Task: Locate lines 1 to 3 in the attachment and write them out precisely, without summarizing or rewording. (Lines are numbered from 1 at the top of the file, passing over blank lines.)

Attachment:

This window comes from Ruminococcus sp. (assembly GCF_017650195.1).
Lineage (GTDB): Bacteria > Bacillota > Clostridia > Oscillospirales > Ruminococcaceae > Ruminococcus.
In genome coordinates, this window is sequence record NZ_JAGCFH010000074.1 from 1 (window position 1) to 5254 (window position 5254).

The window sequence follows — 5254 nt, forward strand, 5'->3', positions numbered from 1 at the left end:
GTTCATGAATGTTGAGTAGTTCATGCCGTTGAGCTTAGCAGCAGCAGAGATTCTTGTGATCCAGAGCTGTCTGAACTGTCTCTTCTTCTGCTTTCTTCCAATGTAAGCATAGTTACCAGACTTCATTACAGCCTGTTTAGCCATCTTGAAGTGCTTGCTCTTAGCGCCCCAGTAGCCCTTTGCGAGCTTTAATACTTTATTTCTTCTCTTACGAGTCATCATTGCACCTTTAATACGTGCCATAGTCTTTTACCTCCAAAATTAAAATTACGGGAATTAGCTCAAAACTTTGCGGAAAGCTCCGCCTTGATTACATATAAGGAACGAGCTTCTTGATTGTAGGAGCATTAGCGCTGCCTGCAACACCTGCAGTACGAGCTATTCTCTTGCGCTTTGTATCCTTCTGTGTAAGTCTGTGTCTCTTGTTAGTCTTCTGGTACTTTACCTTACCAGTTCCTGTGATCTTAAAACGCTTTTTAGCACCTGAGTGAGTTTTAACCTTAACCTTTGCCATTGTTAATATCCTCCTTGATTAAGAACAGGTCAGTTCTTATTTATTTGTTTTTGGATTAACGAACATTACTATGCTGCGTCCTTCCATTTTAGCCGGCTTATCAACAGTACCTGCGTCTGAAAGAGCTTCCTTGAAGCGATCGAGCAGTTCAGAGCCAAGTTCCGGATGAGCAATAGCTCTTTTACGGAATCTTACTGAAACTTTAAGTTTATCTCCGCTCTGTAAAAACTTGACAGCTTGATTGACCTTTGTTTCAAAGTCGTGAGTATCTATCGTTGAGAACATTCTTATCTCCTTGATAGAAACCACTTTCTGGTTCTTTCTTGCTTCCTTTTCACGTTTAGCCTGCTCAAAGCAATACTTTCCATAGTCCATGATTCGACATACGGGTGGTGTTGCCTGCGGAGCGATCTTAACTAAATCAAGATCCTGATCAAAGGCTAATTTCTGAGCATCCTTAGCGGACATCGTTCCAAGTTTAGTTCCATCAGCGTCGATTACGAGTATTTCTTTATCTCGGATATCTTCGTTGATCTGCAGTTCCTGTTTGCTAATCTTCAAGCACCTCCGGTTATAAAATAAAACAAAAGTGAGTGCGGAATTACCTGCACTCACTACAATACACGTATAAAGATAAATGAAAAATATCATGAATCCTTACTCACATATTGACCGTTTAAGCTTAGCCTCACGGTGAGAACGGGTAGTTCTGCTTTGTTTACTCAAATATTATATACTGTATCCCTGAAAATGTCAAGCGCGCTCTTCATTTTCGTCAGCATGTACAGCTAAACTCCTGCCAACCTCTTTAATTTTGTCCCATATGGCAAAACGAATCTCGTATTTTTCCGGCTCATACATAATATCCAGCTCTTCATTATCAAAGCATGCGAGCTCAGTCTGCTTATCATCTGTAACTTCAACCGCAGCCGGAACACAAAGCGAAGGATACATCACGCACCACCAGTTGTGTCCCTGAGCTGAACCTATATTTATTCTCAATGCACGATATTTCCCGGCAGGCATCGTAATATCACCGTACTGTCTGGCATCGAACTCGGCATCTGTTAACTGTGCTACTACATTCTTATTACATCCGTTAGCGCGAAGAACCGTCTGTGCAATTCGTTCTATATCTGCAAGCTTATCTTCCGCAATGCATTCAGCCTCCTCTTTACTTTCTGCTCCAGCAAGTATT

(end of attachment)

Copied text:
This window comes from Ruminococcus sp. (assembly GCF_017650195.1).
Lineage (GTDB): Bacteria > Bacillota > Clostridia > Oscillospirales > Ruminococcaceae > Ruminococcus.
In genome coordinates, this window is sequence record NZ_JAGCFH010000074.1 from 1 (window position 1) to 5254 (window position 5254).